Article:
Title: The Ballik travertine system: a seismic scale travertine
Authors: Claes, Hannes
Soete, Jeroen
Marques Erthal, Marcelle
Özkul, Mehmet
Swennen, Rudy
Issue Date: 18-Aug-2014
Conference: ISC 2014, international Sedimentological Congress edition:19th location:Geneva date:18-22 August 2014
Abstract: In 2006 the Lula oil field was discovered, with Pre-Salt continental carbonates acting as reservoir rocks. Similar reservoir discoveries, in front of the east coast of South America as well as west of Africa, resulted in an increased interest in these continental carbonates. Several of the observed core fabrics are widely recognized in travertines. Furthermore, seismic data reveal domal progradational-aggradational carbonate build-ups and in the Namibe Basin (Angola) fracture fed moundlike morphologies are linked to fissure ridge and “dam and cascade” travertines. From an exploration point of view the distribution and extension of different geobodies and their petrophysical properties need to be delineated. However sedimentological observations in discovered reservoirs are limited to core scale and should therefore be extrapolated to a larger context. Hence the necessity for travertine analogue studies worldwide.
A sedimentpetrological investigation was executed on travertines of the Ballık area (Denizli Basin, Turkey). A 3D depositional model was constructed in combination with an extensive sedimentological description from fabric to geobody scale. The petrophysical properties are determined with helium porosimetry and nitrogen permeability measurements, mercury injection capillary pressure, water saturation, nuclear magnetic resonance, acoustic velocity and computed tomography.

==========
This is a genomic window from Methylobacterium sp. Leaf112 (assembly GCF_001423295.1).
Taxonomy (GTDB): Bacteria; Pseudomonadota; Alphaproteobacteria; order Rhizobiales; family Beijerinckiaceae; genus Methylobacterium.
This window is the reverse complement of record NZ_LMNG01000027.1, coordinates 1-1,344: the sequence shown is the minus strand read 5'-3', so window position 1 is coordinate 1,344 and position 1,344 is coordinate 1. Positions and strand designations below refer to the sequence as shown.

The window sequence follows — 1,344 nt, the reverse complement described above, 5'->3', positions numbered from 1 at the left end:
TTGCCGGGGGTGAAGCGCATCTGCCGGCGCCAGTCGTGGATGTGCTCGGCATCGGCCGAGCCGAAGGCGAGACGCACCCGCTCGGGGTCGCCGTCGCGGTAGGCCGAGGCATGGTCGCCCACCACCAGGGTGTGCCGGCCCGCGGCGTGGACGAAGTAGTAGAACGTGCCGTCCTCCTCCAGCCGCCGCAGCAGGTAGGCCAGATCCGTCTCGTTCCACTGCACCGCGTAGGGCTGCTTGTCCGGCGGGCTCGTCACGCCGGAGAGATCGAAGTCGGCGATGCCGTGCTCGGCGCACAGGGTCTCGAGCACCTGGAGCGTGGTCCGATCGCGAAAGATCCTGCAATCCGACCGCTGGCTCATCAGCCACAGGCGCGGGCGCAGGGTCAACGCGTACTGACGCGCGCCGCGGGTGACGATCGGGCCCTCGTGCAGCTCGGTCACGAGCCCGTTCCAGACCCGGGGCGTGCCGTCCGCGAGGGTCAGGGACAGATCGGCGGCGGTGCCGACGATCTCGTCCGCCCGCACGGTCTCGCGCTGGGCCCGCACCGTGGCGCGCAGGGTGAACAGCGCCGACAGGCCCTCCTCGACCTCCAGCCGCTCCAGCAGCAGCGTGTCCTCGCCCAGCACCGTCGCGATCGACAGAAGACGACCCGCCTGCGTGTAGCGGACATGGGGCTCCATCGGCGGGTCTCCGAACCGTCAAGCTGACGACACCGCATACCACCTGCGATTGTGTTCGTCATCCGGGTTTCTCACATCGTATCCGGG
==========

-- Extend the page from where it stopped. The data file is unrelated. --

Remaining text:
The large-scale depositional travertine system can best be compared to a mound or fissure ridge, with the spring(s) controlled by tectonic activity within the Denizli Basin. The travertine build-up can be split up into two main systems. The first system, represented by the sub-horizontal and biostromal reed travertines, was formed in a shallow dominantly sub-aquatic environment. The second travertine system, mainly represented by the sloping facies, formed in a thin water film in a dominantly sub-aerial setting. A general progradation of the system is observable due to the occurrence of the stacked sloping travertines, resulting in sigmoidal clinoforms with downlap terminations.
The question could be raised how these travertines would look on a seismic line. They would appear with an external mound morphology, associated to normal faults in an extensional setting. Contacts with other lithologies will be easily recognisable due to their different acoustic impedance. The external morphology of the mound will thus result in strong reflectors. Inside the mound, the biggest acoustic impedance contrasts will be caused by differences in porosity and pore types. The lithofacies distribution will thus dominate the internal structure. Particularly waterfall travertines (with primary caves), when present, should be observable. They would result in a progradational pseudo-seismic line in an angle to the contacts of the sloping with the sub-horizontal facies. The size, morphology, and extensional tectonic setting are in good agreement with the aggradational-progradational carbonate build-ups reported for the Pre-Salt play of the South Atlantic.
The presented lithofacies geobody model in combination with petrophysical and acoustic data can thus possibly form the basis for a reservoir analogue and synthetic seismic modeling of the Pre-Salt carbonates and other domal travertine reservoirs worldwide.
Publication status: published
KU Leuven publication type: IMa
Appears in Collections:Division of Geology

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